Progressive Democrats – bastion of ethics?

Tom Parlon, one of the former PD TDs and bookie’s favourite to take the leadership once the paperwork about the PD consitiution requiring the leader to be a sitting TD was sorted out, has resigned. He has been head-hunted by the Construction Industry Federation. As ever, there is much comment on this over at
The fact that in the 29th Dail (the one was dissolved before the election that he failed to get re-elected in) Mr Parlon was the Junior Minister with special responsibility for the Office of Public Works does not, it seems, raise any potential for conflict of interest in Mr Parlon’s view. The OPW is responsible for state construction contracts and has an annual budget of €630million. Mr Parlon has stated that

“The whole tendering process in the OPW was completely separate from the minister. Individual companies tender and the OPW is obliged to accept the lowest tender. I never had any involvement in this.”

However it is standard practice in the Civil Service for a ‘cooling off period’ of 12 months to be applied before a civil servant who may have had a ‘designated’ position (as defined in the Ethics Acts) goes to work for a private sector firm that might have dealings with their former department. In any case the Civil Servant must notify the Standards in Public Office Authority. In the private sector ‘gardening leave’ is often applied to staff who take jobs with competitors. This is simply good ethical practice and avoids the implication that there may be untoward influence applied in the conduct of business. This is precisely the point raised by Transparency International.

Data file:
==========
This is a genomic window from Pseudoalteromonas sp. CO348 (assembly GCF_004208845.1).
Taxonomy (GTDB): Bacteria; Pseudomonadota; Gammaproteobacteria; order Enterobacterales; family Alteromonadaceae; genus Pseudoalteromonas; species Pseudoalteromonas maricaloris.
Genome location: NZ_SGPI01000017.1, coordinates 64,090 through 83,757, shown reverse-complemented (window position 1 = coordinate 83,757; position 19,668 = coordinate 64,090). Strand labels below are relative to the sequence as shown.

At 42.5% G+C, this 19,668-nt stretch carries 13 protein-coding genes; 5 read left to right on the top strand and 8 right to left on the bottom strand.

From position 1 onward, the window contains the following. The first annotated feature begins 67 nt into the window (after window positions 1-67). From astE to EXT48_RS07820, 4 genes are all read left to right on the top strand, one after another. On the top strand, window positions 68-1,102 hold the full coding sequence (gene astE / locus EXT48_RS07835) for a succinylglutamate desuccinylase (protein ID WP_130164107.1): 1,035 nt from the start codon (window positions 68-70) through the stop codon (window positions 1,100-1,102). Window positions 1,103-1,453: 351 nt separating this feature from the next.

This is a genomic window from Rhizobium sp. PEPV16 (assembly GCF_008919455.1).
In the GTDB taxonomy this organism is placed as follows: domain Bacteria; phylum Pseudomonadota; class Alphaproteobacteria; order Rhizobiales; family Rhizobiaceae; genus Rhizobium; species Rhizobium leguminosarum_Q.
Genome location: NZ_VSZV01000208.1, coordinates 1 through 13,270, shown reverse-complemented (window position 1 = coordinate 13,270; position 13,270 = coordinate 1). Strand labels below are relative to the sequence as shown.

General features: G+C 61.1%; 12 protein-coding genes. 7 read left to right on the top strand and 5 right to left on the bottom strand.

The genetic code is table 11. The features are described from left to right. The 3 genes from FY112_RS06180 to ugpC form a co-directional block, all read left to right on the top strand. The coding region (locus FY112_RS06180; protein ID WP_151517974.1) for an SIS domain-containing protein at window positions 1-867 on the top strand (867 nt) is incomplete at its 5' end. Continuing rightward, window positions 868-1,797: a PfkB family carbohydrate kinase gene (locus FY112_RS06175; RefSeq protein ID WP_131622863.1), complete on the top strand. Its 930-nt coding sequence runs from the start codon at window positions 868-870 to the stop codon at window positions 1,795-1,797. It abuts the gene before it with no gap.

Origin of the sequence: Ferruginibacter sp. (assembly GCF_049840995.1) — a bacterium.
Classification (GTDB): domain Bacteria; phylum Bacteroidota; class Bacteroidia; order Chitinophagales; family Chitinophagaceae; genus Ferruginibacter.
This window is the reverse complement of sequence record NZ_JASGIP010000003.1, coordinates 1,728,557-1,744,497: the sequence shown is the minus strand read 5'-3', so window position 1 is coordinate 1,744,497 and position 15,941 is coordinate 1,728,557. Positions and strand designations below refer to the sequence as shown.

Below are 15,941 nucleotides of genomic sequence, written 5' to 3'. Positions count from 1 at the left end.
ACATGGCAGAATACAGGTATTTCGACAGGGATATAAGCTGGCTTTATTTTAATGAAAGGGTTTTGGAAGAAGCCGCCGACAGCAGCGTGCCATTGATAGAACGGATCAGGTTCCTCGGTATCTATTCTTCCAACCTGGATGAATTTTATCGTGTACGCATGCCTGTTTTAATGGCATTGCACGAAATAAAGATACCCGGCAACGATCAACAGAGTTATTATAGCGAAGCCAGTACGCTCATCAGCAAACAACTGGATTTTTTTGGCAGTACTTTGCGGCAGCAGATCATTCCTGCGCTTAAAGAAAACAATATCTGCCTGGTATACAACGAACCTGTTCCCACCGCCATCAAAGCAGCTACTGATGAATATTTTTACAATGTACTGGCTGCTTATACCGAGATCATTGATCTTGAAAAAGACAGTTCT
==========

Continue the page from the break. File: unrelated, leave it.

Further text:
The question is – does the Junior Minister fall within a category of people who might have a ‘designated position’ under the terms of section 20.2 of the Civil Service Code of Standards and Behaviour? Given that any other such person would draw their authority from the responsible Minister by way of delegation I would argue that this might be the case. (The legal eagles over at McGarr Solicitors or Tuppenceworth can feel free to correct any errors in my interpretation of the legalities/ethics here.)

Mr Parlon’s defence that he was seperate to the tendering process holds less weight when one considers that any Civil Servant in the OPW who had a ‘designated’ position (defined in the Ethics Acts) would need to cool their heels for 12 months and that any Civil Servant in the OPW who was taking up employment in the private sector in a firm that they might have had official dealings or which might gain an unfair advantage over competitors as a result of that employment would need to notify the Outside Appointments Board. The direct involvement of the Civil Servant in a particular process is not a requirement for the notification to the Outside Appointments Board.

This scenario is not addressed in the advisory booklet on the Ethics Acts for ‘Office Holders’ (which Mr Parlon, as a Minister for State/Junior Minister, was) so he might be excused for overlooking the ethical gap here. Perhaps the €250,000 per annum salary on top of his TD and Junior Minister pension has distracted him from the fundamental issues.

However the question is a simple one – do we hold the Servants of the State (Civil Servants) to a higher ethical code than their leaders? If a senior Civil Servant from the OPW resigned (or was dismissed as Mr Parlon was in effect) and promptly took up a senior position with a lobby group for the Irish Construction Industry Federation would that go unchallenged or be so easily dismissed as a non-issue?

Mr Parlon says that the PDs will survive as they have some ‘young blood’ coming through local authority councils. However with no likely candidate emerging to lead a party that has had the stuffing knocked out of it in the Election one must wonder who will lead the ‘young bloods’ and remould the party into a vibrant and relevant voice. The speed with which Mr Parlon has grabbed this particular lifevest should surely give these ‘young bloods’ pause for thought.

Perhaps Tom Parlon is simply working on fulfilling his destiny to lead people who will ‘build a better Ireland’ but he has realised it is the brickies, plumbers and plasters rather than the PDs who have a better chance of achieving this?

Ethics be damned. He’s on a mission from god.

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